We are busy drafting the curriculum now for next year’s training series. Help us craft the workshops that best fit your needs by filling out our survey. Also be entered into a raffle to win one free workshop slot for yourself or your nonprofit organization for the 2010-2011 Capacity Building Training Series. The survey will take you only 5 to 7 minutes to complete.

Please help us to help you. Let us know what topics would be most compelling for future trainings and events.

We’ve been trying to leverage social networking sites to promote our various training opportunities, and are struggling to find the right way to utilize Facebook.

Facebook has a built-in event feature. The problem is that the event management is assumed to live on Facebook. TSNE hosts registration for most trainings on our own website (sometimes partner organizations host, as in last month’s Email Fundraising Bootcamp with Idealware), because we have a maximum capacity and some events cost money.

The challenge we’re running into is how to use Facebook to drive people to register on the TSNE site. For example, last year several people had been invited to a conference via Facebook, and just clicked the RSVP button on the Facebook event page without actually visiting the TSNE/NonProfit Center website. The conference charged a small fee. So none of these people were actually registered or had paid for the conference (because they didn’t realize they needed to), but thought they were registered — and the conference sold out through regular registration, so we had to juggle to make room for these people.

There are events where an exact count doesn’t matter – June’s NonProfit Center Ice Cream Social, for instance. We needed a rough headcount so that we could provide enough ice cream, but there wasn’t a hard limit in terms of capacity like there is in a conference room for a training. So some people RSVPed via email, and some via Facebook, and we had an idea of how many people to expect. The viral aspect of Facebook worked wonderfully, and everyone had a great time.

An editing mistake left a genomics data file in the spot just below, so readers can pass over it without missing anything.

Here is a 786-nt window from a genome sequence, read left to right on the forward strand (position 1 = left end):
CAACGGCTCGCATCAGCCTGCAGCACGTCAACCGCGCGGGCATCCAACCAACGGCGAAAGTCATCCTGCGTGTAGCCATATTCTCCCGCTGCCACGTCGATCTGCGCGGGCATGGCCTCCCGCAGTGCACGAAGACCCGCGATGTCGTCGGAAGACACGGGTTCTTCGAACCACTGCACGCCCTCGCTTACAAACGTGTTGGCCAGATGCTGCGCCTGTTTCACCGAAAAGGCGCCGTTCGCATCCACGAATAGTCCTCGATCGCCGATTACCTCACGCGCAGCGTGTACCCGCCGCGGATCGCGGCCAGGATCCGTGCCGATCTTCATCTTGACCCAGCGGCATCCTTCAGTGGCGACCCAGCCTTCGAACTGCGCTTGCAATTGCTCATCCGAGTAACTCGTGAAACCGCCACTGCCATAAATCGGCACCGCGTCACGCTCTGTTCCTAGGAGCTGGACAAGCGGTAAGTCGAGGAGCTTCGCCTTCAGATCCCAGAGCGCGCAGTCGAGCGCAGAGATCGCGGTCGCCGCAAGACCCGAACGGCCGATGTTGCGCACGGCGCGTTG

But looking forward to this next year’s trainings, we’re trying to brainstorm the best way to use Facebook for events that require pre-registration on the TSNE website. While a “group” (TSNE Events) can create an event but block the ability to RSVP on the event, that setting also prevents people from inviting others to the event – so the entire point of networking is lost.

We are currently experimenting with creating a group specific to each event, but are afraid that this method will quickly become tedious and inefficient. I personally receive a dozen group invites per week, and rarely pay much attention to them.

What methods have you used on Facebook to promote an event with registration that is hosted elsewhere? What worked? What didn’t?

Email Fundraising Bootcamp

September 29, 2009

At the Email Fundraising Bootcamp, you will learn everything from how to develop the appropriate strategy for your email campaign to avoiding spam filters and tracking your success. Read the rest of this entry »